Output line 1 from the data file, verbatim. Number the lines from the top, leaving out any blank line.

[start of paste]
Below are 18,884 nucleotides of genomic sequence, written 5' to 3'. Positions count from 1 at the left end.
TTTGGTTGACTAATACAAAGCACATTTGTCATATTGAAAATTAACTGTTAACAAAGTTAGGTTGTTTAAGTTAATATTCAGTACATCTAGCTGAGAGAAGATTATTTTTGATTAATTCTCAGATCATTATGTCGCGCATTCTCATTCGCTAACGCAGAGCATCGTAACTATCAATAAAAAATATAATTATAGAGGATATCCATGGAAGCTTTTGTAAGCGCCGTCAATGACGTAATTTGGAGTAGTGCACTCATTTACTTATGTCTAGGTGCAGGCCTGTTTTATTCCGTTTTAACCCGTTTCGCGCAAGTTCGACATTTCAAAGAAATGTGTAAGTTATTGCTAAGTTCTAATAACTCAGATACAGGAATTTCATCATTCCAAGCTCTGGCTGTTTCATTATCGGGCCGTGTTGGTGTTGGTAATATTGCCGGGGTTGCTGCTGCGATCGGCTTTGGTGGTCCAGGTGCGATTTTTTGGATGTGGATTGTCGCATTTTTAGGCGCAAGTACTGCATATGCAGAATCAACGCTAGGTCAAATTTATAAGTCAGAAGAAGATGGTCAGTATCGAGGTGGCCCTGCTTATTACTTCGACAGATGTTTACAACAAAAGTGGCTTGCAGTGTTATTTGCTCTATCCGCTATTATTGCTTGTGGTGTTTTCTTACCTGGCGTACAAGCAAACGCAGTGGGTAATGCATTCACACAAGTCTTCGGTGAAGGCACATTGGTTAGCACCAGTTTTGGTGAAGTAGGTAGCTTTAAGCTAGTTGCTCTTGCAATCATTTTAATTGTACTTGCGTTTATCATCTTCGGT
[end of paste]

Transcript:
Below are 18,884 nucleotides of genomic sequence, written 5' to 3'. Positions count from 1 at the left end.